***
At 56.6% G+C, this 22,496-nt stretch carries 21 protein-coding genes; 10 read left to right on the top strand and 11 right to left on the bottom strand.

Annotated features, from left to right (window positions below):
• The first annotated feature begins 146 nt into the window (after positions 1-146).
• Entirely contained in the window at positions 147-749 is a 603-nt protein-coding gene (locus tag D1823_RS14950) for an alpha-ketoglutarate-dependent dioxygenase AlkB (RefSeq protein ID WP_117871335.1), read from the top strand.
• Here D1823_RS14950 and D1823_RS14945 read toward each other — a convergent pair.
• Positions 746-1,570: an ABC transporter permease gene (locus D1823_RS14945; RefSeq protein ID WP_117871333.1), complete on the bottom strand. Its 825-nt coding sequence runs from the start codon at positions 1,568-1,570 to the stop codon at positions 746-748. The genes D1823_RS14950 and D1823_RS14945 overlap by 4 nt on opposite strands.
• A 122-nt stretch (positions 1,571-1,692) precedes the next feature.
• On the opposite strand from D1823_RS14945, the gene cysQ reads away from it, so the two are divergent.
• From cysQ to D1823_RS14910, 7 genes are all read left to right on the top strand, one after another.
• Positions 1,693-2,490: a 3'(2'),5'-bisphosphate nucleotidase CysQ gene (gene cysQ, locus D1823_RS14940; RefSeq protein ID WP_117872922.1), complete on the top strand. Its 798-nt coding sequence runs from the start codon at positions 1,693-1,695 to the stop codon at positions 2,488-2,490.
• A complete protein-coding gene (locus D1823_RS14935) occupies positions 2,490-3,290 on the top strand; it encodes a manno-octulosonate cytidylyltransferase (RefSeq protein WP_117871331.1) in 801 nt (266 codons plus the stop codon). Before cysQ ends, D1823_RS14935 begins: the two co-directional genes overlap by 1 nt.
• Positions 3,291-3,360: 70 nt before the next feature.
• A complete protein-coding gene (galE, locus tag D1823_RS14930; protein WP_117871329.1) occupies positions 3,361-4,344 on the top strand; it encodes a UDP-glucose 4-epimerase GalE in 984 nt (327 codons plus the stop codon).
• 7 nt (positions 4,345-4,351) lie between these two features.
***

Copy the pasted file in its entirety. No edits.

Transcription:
At 56.6% G+C, this 22,496-nt stretch carries 21 protein-coding genes; 10 read left to right on the top strand and 11 right to left on the bottom strand.

Annotated features, from left to right (window positions below):
• The first annotated feature begins 146 nt into the window (after positions 1-146).
• Entirely contained in the window at positions 147-749 is a 603-nt protein-coding gene (locus tag D1823_RS14950) for an alpha-ketoglutarate-dependent dioxygenase AlkB (RefSeq protein ID WP_117871335.1), read from the top strand.
• Here D1823_RS14950 and D1823_RS14945 read toward each other — a convergent pair.
• Positions 746-1,570: an ABC transporter permease gene (locus D1823_RS14945; RefSeq protein ID WP_117871333.1), complete on the bottom strand. Its 825-nt coding sequence runs from the start codon at positions 1,568-1,570 to the stop codon at positions 746-748. The genes D1823_RS14950 and D1823_RS14945 overlap by 4 nt on opposite strands.
• A 122-nt stretch (positions 1,571-1,692) precedes the next feature.
• On the opposite strand from D1823_RS14945, the gene cysQ reads away from it, so the two are divergent.
• From cysQ to D1823_RS14910, 7 genes are all read left to right on the top strand, one after another.
• Positions 1,693-2,490: a 3'(2'),5'-bisphosphate nucleotidase CysQ gene (gene cysQ, locus D1823_RS14940; RefSeq protein ID WP_117872922.1), complete on the top strand. Its 798-nt coding sequence runs from the start codon at positions 1,693-1,695 to the stop codon at positions 2,488-2,490.
• A complete protein-coding gene (locus D1823_RS14935) occupies positions 2,490-3,290 on the top strand; it encodes a manno-octulosonate cytidylyltransferase (RefSeq protein WP_117871331.1) in 801 nt (266 codons plus the stop codon). Before cysQ ends, D1823_RS14935 begins: the two co-directional genes overlap by 1 nt.
• Positions 3,291-3,360: 70 nt before the next feature.
• A complete protein-coding gene (galE, locus tag D1823_RS14930; protein WP_117871329.1) occupies positions 3,361-4,344 on the top strand; it encodes a UDP-glucose 4-epimerase GalE in 984 nt (327 codons plus the stop codon).
• 7 nt (positions 4,345-4,351) lie between these two features.